I once read that Bill Gates woke up every day day and wondered, "Is this the day that we lose our edge and start the long slow decline into mediocrity?" I don't what that day was, but it has surely come. One piece of evidence is Adam's blog, but another is the MS reaction to the Vista fiasco, which is to deny it and pull the plug on XP when that is clearly the best and most stable version of Windows ever.

True, most users of Vista may not know the difference. But some users do and the "experiment" reported in the current issue of Newsweek in which people try a couple of programs on Vista (under an alias) and pronounce it good, are utterly misleading. Let me put my favorite programs into Vista (I couldn't even load them, let alone run them) and them I will decide. Running MS's chosen programs proves nothing. My favorite editor could not be loaded since Vista would not permit any .exe file to be put into program files. I think I even loaded it under an alias, but it wouldn't permit me to rename it .exe. Eventually, I loaded it under root. My command prompt (4NT) loaded but would not run. My TeX program (TeXLive 2007) would load and even run, but could not generate fonts. I got a different version (MikTeX) that came on a CD as 1142 files, one called setup.exe. When I put it in, Win Explorer showed only 1141 files and guess which one it refused to show. (I was able to install it from a command prompt, however, and it ran and even generated fonts properly). Is it any wonder that I paid someone to downgrade my brand new laptop to XP?

But MS knows best and I don't what I will do when it comes to buying a new computer. Maybe I won't ever. If only my editor could be run under Linux, I would move in a shot.

This is something I would like to see Adam blog about.

Posted by: Marble Chair at September 27, 2008 08:15 AM

This is a classic management challenge in a stack ranked company. All entities in an organization from individuals up to entire divisions/groups constantly tread the line between competing and cooperating with their peers in order to maximize their own outcome at review time. When cooperation and competition are in balance the organization can be very productive but if it skews too far one way or another it gets inefficient.

From the outside looking in Microsoft has a famously competitive culture that maybe has become just a little too competitive. The fix has to come from the bottom up however, culture eats strategy for breakfast and the only way to change culture is to lead by example. So instead of telling everybody else to not silently jeer start cheering yourself for products you think are deserving of applause.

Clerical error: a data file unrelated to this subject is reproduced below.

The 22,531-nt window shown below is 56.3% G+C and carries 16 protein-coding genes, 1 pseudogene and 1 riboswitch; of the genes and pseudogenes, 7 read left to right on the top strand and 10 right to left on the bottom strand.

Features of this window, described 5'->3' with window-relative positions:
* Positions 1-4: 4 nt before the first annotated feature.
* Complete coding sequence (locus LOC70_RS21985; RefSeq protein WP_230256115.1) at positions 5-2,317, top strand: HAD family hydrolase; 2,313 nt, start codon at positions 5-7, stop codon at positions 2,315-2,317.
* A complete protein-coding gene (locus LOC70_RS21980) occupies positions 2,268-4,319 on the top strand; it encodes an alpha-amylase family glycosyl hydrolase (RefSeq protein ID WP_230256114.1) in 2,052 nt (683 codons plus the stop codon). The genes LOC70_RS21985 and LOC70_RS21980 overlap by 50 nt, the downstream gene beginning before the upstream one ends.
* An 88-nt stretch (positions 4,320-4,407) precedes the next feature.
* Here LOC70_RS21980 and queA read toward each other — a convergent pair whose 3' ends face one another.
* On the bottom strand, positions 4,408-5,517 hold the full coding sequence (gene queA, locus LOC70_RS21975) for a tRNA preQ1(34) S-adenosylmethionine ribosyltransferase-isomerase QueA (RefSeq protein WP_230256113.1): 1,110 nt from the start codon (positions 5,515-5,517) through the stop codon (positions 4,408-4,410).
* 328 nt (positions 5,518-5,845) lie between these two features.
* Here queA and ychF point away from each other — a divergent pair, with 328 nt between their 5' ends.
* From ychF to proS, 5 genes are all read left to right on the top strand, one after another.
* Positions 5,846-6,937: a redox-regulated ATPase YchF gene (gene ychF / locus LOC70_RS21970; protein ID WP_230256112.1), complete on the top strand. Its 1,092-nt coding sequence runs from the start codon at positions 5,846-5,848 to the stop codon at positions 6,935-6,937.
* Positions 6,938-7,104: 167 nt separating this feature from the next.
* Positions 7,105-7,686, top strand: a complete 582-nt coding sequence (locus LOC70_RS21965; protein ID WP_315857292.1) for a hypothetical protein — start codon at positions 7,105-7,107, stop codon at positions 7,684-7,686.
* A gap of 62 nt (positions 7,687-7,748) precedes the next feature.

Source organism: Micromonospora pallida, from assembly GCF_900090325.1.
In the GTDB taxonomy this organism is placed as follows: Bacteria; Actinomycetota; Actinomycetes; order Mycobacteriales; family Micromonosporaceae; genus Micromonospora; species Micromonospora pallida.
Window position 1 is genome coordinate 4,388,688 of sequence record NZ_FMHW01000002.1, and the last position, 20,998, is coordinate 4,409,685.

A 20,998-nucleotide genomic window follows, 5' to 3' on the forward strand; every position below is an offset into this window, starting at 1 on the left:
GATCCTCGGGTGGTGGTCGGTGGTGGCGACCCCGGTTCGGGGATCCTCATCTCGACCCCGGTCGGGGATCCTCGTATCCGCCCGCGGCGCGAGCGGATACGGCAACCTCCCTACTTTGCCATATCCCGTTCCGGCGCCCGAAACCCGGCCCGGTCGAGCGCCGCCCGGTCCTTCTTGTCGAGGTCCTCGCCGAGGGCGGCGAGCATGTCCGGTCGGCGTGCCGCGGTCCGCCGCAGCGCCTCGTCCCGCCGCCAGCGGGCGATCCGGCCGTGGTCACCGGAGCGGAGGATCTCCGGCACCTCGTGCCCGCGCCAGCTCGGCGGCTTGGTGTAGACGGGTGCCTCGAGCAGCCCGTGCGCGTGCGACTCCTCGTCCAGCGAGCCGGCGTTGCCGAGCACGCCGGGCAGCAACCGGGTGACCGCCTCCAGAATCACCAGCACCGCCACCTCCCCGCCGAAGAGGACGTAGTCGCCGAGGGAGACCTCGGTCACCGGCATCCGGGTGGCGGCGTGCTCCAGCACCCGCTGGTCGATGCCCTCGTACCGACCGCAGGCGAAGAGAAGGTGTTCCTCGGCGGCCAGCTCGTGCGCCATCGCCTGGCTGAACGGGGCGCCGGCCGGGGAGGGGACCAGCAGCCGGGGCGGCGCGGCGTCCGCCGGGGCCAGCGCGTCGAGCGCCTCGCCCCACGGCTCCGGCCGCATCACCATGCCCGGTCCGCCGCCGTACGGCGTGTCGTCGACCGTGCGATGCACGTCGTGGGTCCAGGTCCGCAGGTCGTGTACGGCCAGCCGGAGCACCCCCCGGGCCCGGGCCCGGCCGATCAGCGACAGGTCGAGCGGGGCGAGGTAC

Posted by: Andrew at September 29, 2008 12:31 PM

Also, your comment about it not being a zero-sum game is a little naive. All companies, even Microsoft, has limited resources (be it money, people, space etc.) and the individual parts of the company have to compete for those resources. As always in a competitive situation, simply being marginally better than your rival is often sufficient.

Posted by: Andrew at September 29, 2008 12:50 PM

And another thing :-), as a shareholder I think the Xbox is an example of something that Microsoft should do *more* of not less. Together with Xbox Live it's an example of an innovative complex system that just works. It's also an example of a product that got out from under the quite frankly tarnished Microsoft brand to the point where people don't associate it with the various negative connotations that Microsoft invokes in the OS and apps space. Even the red ring of death hardware failures, while causing a huge financial loss, hasn't resulted in much of a hit to the brand.

Zune clearly tried to take the same approach but that original first-gen-iPod knock-off sucked so hard it has all but killed the brand. If they could only have waited until they had a real competitor that the flash based Zunes represent then they might have had a shot instead of being the also-also-ran.

Posted by: Andrew at October 1, 2008 11:15 AM